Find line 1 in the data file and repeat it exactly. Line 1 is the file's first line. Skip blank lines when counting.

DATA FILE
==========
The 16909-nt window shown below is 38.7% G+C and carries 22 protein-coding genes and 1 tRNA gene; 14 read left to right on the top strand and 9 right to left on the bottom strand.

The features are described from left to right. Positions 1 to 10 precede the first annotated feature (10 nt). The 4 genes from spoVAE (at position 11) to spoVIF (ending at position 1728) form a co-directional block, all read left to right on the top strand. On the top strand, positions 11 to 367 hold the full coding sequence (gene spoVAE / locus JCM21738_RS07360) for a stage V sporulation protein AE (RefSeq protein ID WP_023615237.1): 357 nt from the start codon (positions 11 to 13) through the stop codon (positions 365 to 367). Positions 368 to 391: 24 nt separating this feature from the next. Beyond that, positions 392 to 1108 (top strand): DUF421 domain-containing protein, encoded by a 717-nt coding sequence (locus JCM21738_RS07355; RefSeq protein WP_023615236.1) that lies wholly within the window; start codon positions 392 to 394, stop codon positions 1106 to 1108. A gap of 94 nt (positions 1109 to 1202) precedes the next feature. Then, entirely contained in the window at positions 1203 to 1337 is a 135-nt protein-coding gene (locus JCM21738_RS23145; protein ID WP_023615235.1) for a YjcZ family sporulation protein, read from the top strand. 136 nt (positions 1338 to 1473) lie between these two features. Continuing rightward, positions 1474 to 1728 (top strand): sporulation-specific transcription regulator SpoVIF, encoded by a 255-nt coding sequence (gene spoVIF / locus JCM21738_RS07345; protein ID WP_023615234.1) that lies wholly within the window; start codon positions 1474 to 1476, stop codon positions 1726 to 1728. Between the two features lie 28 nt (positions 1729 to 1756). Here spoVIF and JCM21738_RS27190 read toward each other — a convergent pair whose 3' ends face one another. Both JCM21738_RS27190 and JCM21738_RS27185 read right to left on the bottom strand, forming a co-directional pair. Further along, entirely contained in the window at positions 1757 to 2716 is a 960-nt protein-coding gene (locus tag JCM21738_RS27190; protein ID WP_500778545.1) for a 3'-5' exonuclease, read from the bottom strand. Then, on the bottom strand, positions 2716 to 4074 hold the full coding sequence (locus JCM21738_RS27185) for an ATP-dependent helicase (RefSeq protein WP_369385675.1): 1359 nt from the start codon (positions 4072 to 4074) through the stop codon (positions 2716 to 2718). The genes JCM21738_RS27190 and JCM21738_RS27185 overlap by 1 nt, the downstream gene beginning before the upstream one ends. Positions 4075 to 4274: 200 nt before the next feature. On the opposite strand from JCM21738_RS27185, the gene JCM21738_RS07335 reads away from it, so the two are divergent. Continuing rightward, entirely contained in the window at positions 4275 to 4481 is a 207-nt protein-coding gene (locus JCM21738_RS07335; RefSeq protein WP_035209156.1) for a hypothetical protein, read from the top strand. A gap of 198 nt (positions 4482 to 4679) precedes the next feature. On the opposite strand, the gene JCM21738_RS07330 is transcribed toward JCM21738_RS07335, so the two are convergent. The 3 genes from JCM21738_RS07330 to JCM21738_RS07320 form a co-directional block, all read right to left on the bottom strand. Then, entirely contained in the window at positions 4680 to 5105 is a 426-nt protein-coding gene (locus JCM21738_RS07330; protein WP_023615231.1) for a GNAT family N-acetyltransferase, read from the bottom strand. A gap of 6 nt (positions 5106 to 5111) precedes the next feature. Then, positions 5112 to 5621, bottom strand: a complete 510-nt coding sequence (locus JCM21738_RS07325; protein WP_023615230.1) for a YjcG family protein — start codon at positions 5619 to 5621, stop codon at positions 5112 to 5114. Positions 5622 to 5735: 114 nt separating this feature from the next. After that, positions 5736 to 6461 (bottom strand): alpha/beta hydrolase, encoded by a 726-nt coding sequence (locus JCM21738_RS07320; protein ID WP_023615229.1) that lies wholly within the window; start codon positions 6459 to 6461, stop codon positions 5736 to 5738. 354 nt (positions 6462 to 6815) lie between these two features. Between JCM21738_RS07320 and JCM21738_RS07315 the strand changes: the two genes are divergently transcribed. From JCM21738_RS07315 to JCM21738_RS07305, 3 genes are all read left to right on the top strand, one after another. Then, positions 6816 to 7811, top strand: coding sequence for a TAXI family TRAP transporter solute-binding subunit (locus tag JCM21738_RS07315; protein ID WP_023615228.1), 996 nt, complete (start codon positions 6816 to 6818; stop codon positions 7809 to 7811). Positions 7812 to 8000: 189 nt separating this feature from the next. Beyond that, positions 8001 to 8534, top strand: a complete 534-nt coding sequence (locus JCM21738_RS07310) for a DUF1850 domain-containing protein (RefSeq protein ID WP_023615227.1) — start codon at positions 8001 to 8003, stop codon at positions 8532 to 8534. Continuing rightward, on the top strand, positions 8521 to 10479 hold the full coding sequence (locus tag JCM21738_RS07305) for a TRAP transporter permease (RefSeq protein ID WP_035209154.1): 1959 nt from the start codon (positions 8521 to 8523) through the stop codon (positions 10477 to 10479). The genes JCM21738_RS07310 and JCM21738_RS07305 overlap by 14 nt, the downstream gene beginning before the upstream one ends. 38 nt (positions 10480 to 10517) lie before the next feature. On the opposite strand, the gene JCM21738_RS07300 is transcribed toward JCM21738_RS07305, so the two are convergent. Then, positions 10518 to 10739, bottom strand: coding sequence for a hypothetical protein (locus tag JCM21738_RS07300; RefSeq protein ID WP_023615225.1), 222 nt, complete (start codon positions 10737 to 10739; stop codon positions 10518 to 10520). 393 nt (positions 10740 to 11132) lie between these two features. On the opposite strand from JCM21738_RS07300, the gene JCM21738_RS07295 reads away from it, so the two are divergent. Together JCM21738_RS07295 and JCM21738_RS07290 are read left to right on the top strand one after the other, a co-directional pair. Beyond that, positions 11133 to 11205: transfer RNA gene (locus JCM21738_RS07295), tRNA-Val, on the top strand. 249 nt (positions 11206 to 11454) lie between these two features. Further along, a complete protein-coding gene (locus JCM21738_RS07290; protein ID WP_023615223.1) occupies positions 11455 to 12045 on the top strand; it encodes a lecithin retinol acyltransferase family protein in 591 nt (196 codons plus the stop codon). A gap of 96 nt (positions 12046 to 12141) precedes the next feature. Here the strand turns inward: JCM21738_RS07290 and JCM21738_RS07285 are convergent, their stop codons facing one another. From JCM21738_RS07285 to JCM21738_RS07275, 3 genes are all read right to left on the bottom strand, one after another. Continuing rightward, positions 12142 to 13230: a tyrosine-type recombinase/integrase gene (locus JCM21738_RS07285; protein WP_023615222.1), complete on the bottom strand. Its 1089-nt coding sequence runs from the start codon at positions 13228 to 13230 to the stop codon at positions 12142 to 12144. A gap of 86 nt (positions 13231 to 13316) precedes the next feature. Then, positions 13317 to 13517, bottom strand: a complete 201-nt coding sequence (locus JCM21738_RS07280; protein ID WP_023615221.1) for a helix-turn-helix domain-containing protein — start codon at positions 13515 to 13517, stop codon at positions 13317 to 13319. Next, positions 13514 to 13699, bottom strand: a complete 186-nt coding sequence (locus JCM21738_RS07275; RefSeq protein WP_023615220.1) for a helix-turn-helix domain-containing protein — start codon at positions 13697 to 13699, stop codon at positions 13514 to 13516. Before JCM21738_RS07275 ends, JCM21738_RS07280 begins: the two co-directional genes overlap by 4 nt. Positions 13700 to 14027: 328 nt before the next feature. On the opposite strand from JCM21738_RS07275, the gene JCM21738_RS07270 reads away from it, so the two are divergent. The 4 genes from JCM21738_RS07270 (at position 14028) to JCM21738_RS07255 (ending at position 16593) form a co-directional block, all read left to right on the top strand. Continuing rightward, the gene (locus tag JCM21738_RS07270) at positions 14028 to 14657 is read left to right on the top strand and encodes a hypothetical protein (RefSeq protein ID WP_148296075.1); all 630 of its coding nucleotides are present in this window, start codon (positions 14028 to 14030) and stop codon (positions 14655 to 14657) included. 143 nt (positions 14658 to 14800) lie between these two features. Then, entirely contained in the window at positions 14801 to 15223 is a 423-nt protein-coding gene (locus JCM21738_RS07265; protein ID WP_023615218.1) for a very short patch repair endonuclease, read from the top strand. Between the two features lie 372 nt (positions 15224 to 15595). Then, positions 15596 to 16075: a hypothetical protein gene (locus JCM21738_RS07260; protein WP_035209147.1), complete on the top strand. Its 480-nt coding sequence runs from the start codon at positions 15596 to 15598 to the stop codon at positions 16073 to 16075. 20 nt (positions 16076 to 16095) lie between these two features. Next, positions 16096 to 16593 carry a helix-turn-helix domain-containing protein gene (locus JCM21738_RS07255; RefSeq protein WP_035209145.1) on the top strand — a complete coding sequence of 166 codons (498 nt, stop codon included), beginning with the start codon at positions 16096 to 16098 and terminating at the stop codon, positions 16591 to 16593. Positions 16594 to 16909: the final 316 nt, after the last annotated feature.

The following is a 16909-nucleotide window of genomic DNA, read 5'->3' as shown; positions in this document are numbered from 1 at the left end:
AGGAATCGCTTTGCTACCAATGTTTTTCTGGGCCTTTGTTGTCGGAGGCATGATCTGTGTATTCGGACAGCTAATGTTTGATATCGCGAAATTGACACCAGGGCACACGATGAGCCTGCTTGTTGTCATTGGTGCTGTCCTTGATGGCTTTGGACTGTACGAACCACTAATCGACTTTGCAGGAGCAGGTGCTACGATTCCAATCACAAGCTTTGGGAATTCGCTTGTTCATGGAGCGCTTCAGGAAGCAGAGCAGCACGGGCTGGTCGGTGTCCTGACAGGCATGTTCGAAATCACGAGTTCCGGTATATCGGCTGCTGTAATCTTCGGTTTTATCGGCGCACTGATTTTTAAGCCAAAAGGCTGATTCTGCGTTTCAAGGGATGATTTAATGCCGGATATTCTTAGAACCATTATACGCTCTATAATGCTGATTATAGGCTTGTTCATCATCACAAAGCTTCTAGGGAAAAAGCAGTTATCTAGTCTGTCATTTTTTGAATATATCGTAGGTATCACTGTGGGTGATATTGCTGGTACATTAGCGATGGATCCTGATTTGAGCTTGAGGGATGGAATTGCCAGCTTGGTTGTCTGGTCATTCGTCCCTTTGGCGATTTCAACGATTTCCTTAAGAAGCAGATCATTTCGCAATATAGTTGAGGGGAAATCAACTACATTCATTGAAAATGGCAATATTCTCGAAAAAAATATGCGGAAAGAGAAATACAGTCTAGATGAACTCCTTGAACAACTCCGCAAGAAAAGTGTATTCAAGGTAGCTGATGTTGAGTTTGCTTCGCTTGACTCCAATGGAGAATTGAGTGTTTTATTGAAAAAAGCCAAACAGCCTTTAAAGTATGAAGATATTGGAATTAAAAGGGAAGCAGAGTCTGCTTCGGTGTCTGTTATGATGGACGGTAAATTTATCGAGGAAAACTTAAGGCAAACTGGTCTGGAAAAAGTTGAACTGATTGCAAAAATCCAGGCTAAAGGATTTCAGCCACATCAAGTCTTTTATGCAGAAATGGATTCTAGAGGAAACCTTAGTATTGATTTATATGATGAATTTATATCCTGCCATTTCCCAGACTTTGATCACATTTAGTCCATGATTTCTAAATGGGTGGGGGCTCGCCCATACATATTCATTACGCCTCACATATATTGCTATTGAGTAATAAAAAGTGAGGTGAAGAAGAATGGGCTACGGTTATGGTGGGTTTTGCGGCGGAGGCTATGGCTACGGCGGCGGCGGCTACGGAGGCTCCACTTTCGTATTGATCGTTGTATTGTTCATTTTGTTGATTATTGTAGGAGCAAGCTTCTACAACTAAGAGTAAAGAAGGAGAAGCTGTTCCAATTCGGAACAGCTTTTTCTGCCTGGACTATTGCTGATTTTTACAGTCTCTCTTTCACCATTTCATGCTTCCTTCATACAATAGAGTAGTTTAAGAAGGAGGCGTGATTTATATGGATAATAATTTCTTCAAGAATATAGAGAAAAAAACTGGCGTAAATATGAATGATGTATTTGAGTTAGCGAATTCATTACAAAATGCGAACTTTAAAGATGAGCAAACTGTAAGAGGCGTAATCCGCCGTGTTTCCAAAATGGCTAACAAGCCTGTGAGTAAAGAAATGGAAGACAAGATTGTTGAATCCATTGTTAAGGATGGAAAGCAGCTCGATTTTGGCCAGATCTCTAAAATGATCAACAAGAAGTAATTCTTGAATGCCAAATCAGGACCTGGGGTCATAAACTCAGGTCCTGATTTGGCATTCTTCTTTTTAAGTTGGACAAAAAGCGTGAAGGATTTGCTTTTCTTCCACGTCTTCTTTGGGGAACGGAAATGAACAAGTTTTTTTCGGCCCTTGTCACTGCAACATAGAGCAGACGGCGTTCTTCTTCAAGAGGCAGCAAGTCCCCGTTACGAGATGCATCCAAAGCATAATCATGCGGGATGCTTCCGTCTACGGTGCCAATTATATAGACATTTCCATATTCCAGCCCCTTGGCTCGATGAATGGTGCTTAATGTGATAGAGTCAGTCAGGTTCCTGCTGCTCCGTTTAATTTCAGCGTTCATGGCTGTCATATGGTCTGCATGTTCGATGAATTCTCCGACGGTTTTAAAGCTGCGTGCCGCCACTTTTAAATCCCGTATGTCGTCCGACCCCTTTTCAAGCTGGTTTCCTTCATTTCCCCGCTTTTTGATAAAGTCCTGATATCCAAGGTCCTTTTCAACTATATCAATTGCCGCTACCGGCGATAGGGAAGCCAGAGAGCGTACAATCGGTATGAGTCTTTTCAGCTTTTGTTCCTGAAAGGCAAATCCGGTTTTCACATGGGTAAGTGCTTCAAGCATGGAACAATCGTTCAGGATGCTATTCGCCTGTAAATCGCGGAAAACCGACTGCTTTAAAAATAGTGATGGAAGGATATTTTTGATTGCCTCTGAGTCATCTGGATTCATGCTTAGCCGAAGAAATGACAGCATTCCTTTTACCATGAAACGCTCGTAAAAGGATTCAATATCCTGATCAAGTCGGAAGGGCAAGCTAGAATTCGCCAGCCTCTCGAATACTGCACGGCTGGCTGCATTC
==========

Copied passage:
The 16909-nt window shown below is 38.7% G+C and carries 22 protein-coding genes and 1 tRNA gene; 14 read left to right on the top strand and 9 right to left on the bottom strand.